Nicholas Mangan | Ancient Lights
April 22 – June 11, 2016
LABOR is pleased to present the first solo exhibition of australian artist Nicholas Mangan, Ancient Lights.
Ancient Lights explores connections between the Aztec Sun Stone, rediscovered at Zócalo, Mexico City where it was buried following the Spanish Conquest; the concentric mirrors of the Gemasolar Thermosolar Plant in Southern Spain; and pioneering advances in dendrochronology carried out by A. E. Douglass at the Laboratory of Tree-Ring Research at the University of Arizona. In one film, Mangan brings together footage shot on location in Spain and Arizona with audiovisual data gathered by NASA’s Solar and Heliospheric Observatory project. This work positions the sun at the centre of a series of cyclic systems, both geophysical and cultural. Drawing on Aztec ritual and the research of Soviet scientist Alexander Chizhevsky, who linked sun spots and the eleven year solar cycle to periods of revolutionary activity, Mangan examines the relationship between entropy – as sacrifice or loss – and the perpetual movement of the sun.
The presentation is powered by energy harnessed using solar panels, which feed a set of batteries installed in the booth. The off-grid system operates as a closed circuit, enabling light from the sun to be transformed into projected light. A second film acts as a sculptural vignette, depicting a Mexican ten- peso coin spinning in slow motion. The coin loses and regains momentum in a continuous loop, as if in a state of thermodynamic equilibrium.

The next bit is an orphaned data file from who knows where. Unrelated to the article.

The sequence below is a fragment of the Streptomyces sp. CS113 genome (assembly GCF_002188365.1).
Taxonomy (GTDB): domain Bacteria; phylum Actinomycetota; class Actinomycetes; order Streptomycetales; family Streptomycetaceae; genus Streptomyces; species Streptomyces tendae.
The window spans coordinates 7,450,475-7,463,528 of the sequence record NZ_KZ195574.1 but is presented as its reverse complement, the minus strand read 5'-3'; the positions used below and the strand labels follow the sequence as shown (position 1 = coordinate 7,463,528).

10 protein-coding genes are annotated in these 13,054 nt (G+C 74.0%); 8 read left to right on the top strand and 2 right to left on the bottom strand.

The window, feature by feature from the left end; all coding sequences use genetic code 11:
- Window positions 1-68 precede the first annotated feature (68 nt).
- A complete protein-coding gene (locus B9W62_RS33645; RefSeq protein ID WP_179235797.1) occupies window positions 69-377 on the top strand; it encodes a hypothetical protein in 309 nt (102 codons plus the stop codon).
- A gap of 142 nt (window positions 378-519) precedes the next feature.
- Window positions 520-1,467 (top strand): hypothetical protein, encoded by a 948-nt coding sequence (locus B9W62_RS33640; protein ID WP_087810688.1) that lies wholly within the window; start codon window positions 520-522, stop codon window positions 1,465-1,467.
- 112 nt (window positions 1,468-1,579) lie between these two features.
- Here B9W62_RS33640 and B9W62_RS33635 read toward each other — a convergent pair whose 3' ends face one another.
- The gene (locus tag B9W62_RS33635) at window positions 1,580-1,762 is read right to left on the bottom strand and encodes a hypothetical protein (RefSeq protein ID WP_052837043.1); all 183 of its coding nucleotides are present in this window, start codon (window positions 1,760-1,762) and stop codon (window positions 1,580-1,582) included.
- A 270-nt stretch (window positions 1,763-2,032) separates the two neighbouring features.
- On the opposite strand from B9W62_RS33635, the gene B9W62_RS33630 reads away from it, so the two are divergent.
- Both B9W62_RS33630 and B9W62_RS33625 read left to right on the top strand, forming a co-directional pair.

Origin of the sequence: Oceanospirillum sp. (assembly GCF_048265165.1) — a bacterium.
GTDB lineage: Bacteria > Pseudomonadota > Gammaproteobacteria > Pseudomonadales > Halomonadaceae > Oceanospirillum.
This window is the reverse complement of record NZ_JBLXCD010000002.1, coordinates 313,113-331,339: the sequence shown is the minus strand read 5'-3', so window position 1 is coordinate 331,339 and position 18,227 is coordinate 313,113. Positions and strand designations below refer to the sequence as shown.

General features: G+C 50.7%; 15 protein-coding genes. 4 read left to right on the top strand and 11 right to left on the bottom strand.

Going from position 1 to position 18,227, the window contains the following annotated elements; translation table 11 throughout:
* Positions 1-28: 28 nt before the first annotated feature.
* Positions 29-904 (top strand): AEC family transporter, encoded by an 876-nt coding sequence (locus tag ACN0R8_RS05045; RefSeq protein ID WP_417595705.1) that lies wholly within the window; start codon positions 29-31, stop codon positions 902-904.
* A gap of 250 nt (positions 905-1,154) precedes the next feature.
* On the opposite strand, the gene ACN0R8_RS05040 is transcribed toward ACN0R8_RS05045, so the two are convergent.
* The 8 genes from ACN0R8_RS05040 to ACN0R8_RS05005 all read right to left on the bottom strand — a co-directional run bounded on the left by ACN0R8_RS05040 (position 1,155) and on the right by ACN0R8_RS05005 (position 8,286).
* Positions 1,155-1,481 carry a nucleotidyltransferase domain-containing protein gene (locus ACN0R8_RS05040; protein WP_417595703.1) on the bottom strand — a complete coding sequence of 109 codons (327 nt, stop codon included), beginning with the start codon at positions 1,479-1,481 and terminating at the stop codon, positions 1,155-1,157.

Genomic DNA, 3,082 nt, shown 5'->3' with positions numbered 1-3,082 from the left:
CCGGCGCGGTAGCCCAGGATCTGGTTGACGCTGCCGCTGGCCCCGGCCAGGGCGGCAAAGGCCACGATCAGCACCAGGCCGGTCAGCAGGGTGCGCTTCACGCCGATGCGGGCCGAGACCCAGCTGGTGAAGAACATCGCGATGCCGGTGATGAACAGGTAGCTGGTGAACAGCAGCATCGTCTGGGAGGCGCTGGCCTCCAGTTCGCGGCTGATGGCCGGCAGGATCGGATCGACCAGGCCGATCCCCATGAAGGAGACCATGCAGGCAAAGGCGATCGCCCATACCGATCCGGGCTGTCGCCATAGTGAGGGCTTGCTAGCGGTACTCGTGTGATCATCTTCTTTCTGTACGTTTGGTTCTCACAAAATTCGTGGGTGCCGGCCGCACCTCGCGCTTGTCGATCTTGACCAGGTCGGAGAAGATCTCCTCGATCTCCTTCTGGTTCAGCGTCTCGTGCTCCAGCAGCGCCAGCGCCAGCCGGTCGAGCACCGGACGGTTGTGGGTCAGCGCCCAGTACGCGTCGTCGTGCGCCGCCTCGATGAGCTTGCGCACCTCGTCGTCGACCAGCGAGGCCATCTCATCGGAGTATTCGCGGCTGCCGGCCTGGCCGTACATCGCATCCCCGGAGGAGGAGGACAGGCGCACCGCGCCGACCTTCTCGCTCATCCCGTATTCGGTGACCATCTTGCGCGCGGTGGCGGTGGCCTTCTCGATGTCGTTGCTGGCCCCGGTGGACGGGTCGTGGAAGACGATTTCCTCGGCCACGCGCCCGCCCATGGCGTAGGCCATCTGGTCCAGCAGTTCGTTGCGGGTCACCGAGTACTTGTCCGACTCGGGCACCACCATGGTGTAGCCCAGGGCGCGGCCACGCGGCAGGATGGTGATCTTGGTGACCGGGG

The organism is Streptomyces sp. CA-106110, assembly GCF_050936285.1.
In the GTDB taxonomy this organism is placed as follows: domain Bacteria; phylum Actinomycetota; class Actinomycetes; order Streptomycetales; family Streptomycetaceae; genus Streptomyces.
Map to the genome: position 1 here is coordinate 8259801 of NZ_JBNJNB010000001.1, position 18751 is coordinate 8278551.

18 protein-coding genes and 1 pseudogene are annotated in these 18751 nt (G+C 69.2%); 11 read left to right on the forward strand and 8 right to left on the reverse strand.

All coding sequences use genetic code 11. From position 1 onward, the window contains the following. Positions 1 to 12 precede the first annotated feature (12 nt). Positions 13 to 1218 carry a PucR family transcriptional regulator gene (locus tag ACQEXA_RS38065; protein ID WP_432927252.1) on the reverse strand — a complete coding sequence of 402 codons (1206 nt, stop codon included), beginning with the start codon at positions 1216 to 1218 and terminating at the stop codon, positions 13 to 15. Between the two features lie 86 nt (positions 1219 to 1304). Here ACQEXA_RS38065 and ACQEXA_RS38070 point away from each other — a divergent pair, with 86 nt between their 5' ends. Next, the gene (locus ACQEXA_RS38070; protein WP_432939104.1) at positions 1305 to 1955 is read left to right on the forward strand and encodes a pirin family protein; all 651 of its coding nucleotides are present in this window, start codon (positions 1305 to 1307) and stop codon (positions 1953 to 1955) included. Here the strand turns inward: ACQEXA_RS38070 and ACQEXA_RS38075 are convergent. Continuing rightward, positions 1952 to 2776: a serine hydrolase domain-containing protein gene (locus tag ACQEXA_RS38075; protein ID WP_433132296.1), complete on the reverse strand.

Ancient Lights expands on Mangan’s recent work into the complex relationship between culture and nature, which includes the acclaimed Nauru: Notes from a Cretaceous World (2010); included in the New Museum Triennial in 2015. Mangan investigates the economic and political implications of our engagement with the material world, in order to facilitate new understandings of the structures and systems that govern our environment. At this time of increased global anxiety about energy supply, food security and extreme weather patterns, Ancient Lights reflects on the intersections of scientific and mythological attempts to understand our relationship to the sun in this Anthropocene era.
Ancient Lights is a project co-comissioned by the Chisenhale Gallery (London, UK) and Artspace Sydney (Sydney, Australia).
Opening: Friday April 22, 19h